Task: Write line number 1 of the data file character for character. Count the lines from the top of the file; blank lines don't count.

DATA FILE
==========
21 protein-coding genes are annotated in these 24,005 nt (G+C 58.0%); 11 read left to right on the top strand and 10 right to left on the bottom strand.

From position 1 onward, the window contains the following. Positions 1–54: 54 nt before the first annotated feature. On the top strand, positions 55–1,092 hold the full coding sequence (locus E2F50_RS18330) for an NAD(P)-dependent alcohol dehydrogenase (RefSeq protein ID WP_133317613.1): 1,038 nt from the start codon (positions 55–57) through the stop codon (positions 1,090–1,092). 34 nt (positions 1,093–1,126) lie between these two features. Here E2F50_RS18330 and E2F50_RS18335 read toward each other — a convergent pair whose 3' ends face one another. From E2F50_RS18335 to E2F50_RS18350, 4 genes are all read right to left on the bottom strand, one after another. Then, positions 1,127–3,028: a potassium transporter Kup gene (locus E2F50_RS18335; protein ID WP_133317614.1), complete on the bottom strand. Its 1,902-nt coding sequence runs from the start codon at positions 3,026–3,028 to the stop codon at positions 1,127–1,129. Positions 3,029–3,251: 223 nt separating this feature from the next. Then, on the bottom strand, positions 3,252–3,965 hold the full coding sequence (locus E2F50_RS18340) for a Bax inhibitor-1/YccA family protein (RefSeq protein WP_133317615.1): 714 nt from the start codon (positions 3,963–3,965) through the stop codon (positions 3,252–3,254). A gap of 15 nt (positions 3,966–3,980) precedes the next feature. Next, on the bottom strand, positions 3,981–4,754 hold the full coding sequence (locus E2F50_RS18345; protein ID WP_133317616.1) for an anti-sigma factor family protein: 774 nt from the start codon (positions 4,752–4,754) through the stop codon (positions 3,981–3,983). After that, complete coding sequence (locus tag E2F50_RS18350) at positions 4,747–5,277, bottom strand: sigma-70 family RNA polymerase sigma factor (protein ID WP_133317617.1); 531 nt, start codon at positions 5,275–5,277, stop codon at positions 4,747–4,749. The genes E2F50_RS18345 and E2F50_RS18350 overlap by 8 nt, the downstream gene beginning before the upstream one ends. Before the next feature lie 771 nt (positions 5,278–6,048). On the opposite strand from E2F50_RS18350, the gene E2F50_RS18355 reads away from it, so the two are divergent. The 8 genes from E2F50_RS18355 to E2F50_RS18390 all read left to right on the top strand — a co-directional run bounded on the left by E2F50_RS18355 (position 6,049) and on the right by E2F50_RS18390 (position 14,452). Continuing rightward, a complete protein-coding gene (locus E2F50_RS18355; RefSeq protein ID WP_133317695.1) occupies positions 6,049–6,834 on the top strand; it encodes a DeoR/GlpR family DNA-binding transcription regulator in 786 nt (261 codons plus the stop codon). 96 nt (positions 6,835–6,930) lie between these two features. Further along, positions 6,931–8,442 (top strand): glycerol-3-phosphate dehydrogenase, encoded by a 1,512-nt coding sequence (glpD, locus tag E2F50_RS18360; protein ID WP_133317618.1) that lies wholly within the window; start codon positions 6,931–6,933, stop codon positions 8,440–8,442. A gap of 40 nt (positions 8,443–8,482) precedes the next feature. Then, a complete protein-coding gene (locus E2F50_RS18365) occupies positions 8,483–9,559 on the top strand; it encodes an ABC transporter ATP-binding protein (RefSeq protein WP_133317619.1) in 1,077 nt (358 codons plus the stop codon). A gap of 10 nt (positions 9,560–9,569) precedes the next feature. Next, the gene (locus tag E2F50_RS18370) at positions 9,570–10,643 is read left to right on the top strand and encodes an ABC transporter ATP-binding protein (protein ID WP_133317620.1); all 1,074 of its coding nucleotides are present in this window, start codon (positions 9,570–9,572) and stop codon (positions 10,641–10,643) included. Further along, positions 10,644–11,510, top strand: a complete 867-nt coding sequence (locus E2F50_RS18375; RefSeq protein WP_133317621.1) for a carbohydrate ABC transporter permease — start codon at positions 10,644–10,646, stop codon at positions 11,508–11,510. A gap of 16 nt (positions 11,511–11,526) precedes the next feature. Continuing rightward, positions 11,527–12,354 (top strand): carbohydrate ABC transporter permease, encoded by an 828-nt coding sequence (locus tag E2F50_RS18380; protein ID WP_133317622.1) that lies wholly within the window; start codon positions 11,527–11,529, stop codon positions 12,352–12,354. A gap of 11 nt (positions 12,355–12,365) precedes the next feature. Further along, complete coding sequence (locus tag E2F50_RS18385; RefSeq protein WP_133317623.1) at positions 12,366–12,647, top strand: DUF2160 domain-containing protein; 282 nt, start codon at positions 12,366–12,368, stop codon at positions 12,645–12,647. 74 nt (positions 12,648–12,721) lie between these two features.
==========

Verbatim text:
21 protein-coding genes are annotated in these 24,005 nt (G+C 58.0%); 11 read left to right on the top strand and 10 right to left on the bottom strand.